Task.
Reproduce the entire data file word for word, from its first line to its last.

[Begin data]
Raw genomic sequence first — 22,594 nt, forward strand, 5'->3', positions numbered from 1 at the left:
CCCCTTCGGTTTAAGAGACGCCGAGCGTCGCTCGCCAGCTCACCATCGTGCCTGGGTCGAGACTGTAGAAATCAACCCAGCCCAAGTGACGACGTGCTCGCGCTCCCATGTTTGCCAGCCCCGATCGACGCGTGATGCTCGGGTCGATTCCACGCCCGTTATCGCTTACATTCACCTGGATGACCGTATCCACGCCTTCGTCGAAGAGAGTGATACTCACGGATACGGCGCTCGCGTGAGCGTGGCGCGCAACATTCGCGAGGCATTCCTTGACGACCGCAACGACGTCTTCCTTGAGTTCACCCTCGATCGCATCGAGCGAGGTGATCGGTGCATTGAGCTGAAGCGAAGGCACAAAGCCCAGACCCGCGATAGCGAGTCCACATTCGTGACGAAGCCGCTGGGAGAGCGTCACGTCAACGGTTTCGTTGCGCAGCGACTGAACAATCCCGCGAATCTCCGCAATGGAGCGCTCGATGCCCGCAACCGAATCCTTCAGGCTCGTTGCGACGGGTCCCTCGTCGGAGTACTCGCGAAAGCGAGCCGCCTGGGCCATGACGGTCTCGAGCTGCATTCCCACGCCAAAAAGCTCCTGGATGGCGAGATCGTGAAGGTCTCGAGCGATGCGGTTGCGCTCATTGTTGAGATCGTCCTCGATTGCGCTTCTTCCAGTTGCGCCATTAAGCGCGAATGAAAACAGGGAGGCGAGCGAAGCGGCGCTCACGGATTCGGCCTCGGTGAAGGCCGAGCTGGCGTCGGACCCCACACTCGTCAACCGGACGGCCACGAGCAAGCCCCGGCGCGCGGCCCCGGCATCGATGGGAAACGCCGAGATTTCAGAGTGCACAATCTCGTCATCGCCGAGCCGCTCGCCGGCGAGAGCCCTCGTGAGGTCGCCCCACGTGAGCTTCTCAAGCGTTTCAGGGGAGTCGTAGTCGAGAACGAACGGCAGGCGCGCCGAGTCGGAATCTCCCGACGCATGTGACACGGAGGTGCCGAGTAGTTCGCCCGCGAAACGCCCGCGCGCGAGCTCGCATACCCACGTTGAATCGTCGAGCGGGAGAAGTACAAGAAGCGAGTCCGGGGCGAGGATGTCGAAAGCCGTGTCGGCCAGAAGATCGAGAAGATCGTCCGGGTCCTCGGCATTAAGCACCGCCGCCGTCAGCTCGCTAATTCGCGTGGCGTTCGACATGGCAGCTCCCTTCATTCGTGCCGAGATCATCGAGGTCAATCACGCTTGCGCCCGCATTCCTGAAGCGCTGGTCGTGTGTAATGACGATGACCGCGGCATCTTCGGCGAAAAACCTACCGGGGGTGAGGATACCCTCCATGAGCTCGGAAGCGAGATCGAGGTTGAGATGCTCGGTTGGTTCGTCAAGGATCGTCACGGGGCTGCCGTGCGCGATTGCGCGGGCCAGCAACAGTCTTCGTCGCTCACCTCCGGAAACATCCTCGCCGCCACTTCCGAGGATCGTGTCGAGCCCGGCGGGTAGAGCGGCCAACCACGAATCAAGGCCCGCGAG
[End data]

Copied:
Raw genomic sequence first — 22,594 nt, forward strand, 5'->3', positions numbered from 1 at the left:
CCCCTTCGGTTTAAGAGACGCCGAGCGTCGCTCGCCAGCTCACCATCGTGCCTGGGTCGAGACTGTAGAAATCAACCCAGCCCAAGTGACGACGTGCTCGCGCTCCCATGTTTGCCAGCCCCGATCGACGCGTGATGCTCGGGTCGATTCCACGCCCGTTATCGCTTACATTCACCTGGATGACCGTATCCACGCCTTCGTCGAAGAGAGTGATACTCACGGATACGGCGCTCGCGTGAGCGTGGCGCGCAACATTCGCGAGGCATTCCTTGACGACCGCAACGACGTCTTCCTTGAGTTCACCCTCGATCGCATCGAGCGAGGTGATCGGTGCATTGAGCTGAAGCGAAGGCACAAAGCCCAGACCCGCGATAGCGAGTCCACATTCGTGACGAAGCCGCTGGGAGAGCGTCACGTCAACGGTTTCGTTGCGCAGCGACTGAACAATCCCGCGAATCTCCGCAATGGAGCGCTCGATGCCCGCAACCGAATCCTTCAGGCTCGTTGCGACGGGTCCCTCGTCGGAGTACTCGCGAAAGCGAGCCGCCTGGGCCATGACGGTCTCGAGCTGCATTCCCACGCCAAAAAGCTCCTGGATGGCGAGATCGTGAAGGTCTCGAGCGATGCGGTTGCGCTCATTGTTGAGATCGTCCTCGATTGCGCTTCTTCCAGTTGCGCCATTAAGCGCGAATGAAAACAGGGAGGCGAGCGAAGCGGCGCTCACGGATTCGGCCTCGGTGAAGGCCGAGCTGGCGTCGGACCCCACACTCGTCAACCGGACGGCCACGAGCAAGCCCCGGCGCGCGGCCCCGGCATCGATGGGAAACGCCGAGATTTCAGAGTGCACAATCTCGTCATCGCCGAGCCGCTCGCCGGCGAGAGCCCTCGTGAGGTCGCCCCACGTGAGCTTCTCAAGCGTTTCAGGGGAGTCGTAGTCGAGAACGAACGGCAGGCGCGCCGAGTCGGAATCTCCCGACGCATGTGACACGGAGGTGCCGAGTAGTTCGCCCGCGAAACGCCCGCGCGCGAGCTCGCATACCCACGTTGAATCGTCGAGCGGGAGAAGTACAAGAAGCGAGTCCGGGGCGAGGATGTCGAAAGCCGTGTCGGCCAGAAGATCGAGAAGATCGTCCGGGTCCTCGGCATTAAGCACCGCCGCCGTCAGCTCGCTAATTCGCGTGGCGTTCGACATGGCAGCTCCCTTCATTCGTGCCGAGATCATCGAGGTCAATCACGCTTGCGCCCGCATTCCTGAAGCGCTGGTCGTGTGTAATGACGATGACCGCGGCATCTTCGGCGAAAAACCTACCGGGGGTGAGGATACCCTCCATGAGCTCGGAAGCGAGATCGAGGTTGAGATGCTCGGTTGGTTCGTCAAGGATCGTCACGGGGCTGCCGTGCGCGATTGCGCGGGCCAGCAACAGTCTTCGTCGCTCACCTCCGGAAACATCCTCGCCGCCACTTCCGAGGATCGTGTCGAGCCCGGCGGGTAGAGCGGCCAACCACGAATCAAGGCCCGCGAG